The Great Chase – Fast fiction
“Oh God… not again,” she moaned. Her heart was in her throat and she could hardly breathe. Behind her was a groaning, growling sound. The kind of sound that makes your blood freeze in your veins, but she kept on running. Each time her foot hit the ground, propelling her forward, each time she sucked in another raspy breath, she could feel that THING getting closer and closer to her. She sketched out a hasty prayer in her head, and leaned down to push her just a tiny bit faster.
She could feel her legs trying to give up on her, and just as she thought she would have to stop she tripped. She flew into the air, going head over heels, landing and rolling to a battered and bruised stop. The chilling noise was closer now, and it seemed to be almost excited. She pulled herself up to her feet and began limping, seeing one of her shoes ahead of her she trotted gingerly to it and slipped it back on, pulling it tight again and limped faster. She knew she couldn’t keep up the pace she was going, but she had to try. She could see where she needed to go, it was so close, but at this rate it was too far.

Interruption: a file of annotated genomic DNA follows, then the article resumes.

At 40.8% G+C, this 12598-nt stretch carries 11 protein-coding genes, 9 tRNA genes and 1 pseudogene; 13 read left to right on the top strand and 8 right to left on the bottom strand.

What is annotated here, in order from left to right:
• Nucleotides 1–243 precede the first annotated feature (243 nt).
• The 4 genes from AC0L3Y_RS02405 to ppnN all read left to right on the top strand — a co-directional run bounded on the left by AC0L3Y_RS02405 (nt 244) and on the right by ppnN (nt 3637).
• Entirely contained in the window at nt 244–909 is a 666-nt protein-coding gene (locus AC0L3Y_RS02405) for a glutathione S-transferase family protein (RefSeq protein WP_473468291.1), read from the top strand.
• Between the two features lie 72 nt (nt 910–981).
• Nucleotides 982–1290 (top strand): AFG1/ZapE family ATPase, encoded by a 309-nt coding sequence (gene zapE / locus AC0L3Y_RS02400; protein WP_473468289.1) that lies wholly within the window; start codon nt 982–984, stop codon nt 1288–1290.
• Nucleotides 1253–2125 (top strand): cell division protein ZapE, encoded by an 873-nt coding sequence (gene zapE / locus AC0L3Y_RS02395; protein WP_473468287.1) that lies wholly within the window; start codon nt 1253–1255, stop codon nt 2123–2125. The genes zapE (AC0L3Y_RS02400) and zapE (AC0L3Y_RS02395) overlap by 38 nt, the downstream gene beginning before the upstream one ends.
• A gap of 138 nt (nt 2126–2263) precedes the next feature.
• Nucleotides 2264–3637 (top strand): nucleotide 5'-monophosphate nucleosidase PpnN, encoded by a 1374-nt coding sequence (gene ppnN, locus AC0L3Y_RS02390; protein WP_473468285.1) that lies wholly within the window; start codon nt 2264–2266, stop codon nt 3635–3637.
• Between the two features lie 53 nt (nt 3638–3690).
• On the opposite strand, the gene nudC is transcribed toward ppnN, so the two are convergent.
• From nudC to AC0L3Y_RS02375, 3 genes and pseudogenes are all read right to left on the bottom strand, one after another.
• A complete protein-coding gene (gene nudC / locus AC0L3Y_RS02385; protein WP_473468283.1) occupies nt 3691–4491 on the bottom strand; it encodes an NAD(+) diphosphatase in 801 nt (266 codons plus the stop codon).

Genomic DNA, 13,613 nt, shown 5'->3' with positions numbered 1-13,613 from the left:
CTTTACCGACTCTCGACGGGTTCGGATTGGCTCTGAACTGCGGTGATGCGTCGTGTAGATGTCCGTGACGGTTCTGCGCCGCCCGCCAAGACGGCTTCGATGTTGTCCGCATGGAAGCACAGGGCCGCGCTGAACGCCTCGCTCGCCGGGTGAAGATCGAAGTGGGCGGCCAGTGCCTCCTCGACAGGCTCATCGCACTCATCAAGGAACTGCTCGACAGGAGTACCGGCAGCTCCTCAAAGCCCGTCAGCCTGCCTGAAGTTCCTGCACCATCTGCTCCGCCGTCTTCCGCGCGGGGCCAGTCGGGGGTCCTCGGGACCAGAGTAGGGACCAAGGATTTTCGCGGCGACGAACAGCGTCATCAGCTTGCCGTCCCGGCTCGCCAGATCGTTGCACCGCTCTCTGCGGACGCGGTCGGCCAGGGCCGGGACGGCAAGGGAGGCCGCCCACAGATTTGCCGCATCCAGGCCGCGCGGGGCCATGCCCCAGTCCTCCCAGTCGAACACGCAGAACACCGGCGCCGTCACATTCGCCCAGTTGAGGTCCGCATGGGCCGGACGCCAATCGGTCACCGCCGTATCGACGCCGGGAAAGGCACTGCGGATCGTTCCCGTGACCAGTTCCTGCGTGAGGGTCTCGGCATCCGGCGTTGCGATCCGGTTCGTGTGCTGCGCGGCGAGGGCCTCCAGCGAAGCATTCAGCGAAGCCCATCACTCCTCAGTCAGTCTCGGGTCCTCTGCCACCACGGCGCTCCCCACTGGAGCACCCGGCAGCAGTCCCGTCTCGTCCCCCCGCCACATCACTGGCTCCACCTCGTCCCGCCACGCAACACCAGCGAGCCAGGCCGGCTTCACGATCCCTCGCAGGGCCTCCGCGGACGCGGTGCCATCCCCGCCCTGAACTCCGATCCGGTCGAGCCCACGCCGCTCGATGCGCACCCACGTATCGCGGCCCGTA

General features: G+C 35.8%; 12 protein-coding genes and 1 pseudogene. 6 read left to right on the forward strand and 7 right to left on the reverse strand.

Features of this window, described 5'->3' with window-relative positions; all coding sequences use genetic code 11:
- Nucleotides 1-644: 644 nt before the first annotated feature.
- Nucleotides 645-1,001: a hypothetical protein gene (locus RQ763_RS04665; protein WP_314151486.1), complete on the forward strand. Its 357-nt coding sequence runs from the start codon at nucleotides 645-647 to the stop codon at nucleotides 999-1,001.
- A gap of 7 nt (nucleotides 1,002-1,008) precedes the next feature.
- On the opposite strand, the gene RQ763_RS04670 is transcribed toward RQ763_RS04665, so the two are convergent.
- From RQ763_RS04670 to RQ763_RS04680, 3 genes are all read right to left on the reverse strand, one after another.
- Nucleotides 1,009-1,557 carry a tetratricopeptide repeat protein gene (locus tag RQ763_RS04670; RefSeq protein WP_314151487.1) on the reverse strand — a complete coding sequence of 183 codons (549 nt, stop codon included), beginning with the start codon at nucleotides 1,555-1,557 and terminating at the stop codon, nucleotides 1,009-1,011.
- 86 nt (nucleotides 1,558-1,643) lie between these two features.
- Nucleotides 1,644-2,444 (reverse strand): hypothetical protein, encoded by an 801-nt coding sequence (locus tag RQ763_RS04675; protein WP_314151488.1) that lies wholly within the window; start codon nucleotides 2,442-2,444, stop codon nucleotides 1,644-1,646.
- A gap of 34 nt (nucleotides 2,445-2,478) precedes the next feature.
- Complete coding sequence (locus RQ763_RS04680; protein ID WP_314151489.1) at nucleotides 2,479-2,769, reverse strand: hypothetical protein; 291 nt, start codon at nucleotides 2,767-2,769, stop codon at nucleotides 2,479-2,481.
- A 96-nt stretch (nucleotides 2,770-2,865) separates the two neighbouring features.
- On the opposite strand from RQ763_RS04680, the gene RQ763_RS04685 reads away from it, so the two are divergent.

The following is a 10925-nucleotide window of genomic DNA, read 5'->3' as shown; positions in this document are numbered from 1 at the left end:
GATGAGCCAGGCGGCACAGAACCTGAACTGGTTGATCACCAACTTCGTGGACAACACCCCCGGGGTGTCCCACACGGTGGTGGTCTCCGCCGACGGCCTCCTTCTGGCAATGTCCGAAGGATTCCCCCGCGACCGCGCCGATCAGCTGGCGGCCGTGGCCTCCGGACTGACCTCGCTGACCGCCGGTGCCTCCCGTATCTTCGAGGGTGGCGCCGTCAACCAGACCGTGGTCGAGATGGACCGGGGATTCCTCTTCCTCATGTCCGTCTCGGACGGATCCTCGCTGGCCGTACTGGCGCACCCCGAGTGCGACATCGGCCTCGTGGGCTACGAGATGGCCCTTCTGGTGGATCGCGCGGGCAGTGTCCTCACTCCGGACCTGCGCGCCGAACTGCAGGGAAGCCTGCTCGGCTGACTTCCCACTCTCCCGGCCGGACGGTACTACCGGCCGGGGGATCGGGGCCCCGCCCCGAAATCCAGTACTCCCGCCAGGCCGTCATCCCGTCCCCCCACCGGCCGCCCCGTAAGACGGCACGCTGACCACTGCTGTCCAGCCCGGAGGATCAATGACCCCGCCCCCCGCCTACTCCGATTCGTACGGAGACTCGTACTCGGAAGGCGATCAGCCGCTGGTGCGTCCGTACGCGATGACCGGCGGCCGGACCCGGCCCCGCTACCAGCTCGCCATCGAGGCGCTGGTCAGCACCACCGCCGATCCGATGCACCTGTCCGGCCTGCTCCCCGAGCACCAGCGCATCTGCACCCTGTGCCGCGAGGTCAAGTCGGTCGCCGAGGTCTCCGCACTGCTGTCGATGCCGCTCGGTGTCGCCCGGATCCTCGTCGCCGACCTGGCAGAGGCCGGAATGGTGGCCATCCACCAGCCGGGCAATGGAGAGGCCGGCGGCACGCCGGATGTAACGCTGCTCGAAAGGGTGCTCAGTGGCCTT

“Please,” she begged to the sky. “Please, please don’t let it end like this…. PLEASE.” Her last word swallowed by an ear-splitting shriek and roar almost directly behind her. Gritting her teeth, lowering her head, and balling up her fists as if she would punch the pain; she took off running again. She knew that if she turned around it would be the end so she ran. Pain shot down her left leg and it felt like the leg was going to shatter or fall off, and the pain in her chest was so incredible that her breaths came in short liquid gasps. She felt as if she were dieing, but she pushed on. This great chase, her life, everything was at stake. The pain intensified, and she wanted to lay down, to give up, tears poured down her cheeks and she coughed up blood as she limped forward at an achingly slow pace. The beast behind her bellowed again, and salvation was close, but too far. She stumbled then, falling to the ground, wrapping her arms around her wounded leg, coughing and spitting and gasping. She looked up, the sky the same color as her eyes, and stared at it, at the clouds above her.
“I’m sorry,” she croaked, her face wet with tears and blood. She closed her eyes so that when the beast came into sight she wouldn’t have to see it, to die with fear not only in her heart but in her eyes. The world went dark, and the pain faded, and all she could think was that death was less painful or scary than she thought it would be. The silence filled her head and she passed into darkness where not even her thoughts could find her.